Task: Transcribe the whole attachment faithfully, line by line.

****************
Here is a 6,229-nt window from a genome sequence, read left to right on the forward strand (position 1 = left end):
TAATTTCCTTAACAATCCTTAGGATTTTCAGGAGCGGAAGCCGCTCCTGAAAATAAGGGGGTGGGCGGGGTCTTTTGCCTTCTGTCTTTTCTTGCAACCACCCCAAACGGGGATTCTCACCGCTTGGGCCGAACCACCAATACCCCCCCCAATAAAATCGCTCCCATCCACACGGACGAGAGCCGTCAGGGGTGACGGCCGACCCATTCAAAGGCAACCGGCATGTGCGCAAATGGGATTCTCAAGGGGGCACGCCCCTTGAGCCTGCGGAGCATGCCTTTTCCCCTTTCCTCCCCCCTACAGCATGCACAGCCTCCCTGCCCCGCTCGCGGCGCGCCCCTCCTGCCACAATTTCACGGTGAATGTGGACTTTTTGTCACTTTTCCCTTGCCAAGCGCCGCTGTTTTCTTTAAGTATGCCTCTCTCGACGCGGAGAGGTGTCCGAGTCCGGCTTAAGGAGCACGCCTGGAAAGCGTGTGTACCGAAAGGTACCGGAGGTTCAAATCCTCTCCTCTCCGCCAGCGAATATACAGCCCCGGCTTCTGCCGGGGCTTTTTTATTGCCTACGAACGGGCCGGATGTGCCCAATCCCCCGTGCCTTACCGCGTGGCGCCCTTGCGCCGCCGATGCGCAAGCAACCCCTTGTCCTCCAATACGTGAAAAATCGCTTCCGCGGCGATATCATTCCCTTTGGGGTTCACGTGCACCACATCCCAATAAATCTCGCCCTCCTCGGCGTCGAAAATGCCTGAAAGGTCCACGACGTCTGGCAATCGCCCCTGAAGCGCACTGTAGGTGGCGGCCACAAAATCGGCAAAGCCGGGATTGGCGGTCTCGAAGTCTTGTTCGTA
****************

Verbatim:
Here is a 6,229-nt window from a genome sequence, read left to right on the forward strand (position 1 = left end):
TAATTTCCTTAACAATCCTTAGGATTTTCAGGAGCGGAAGCCGCTCCTGAAAATAAGGGGGTGGGCGGGGTCTTTTGCCTTCTGTCTTTTCTTGCAACCACCCCAAACGGGGATTCTCACCGCTTGGGCCGAACCACCAATACCCCCCCCAATAAAATCGCTCCCATCCACACGGACGAGAGCCGTCAGGGGTGACGGCCGACCCATTCAAAGGCAACCGGCATGTGCGCAAATGGGATTCTCAAGGGGGCACGCCCCTTGAGCCTGCGGAGCATGCCTTTTCCCCTTTCCTCCCCCCTACAGCATGCACAGCCTCCCTGCCCCGCTCGCGGCGCGCCCCTCCTGCCACAATTTCACGGTGAATGTGGACTTTTTGTCACTTTTCCCTTGCCAAGCGCCGCTGTTTTCTTTAAGTATGCCTCTCTCGACGCGGAGAGGTGTCCGAGTCCGGCTTAAGGAGCACGCCTGGAAAGCGTGTGTACCGAAAGGTACCGGAGGTTCAAATCCTCTCCTCTCCGCCAGCGAATATACAGCCCCGGCTTCTGCCGGGGCTTTTTTATTGCCTACGAACGGGCCGGATGTGCCCAATCCCCCGTGCCTTACCGCGTGGCGCCCTTGCGCCGCCGATGCGCAAGCAACCCCTTGTCCTCCAATACGTGAAAAATCGCTTCCGCGGCGATATCATTCCCTTTGGGGTTCACGTGCACCACATCCCAATAAATCTCGCCCTCCTCGGCGTCGAAAATGCCTGAAAGGTCCACGACGTCTGGCAATCGCCCCTGAAGCGCACTGTAGGTGGCGGCCACAAAATCGGCAAAGCCGGGATTGGCGGTCTCGAAGTCTTGTTCGTA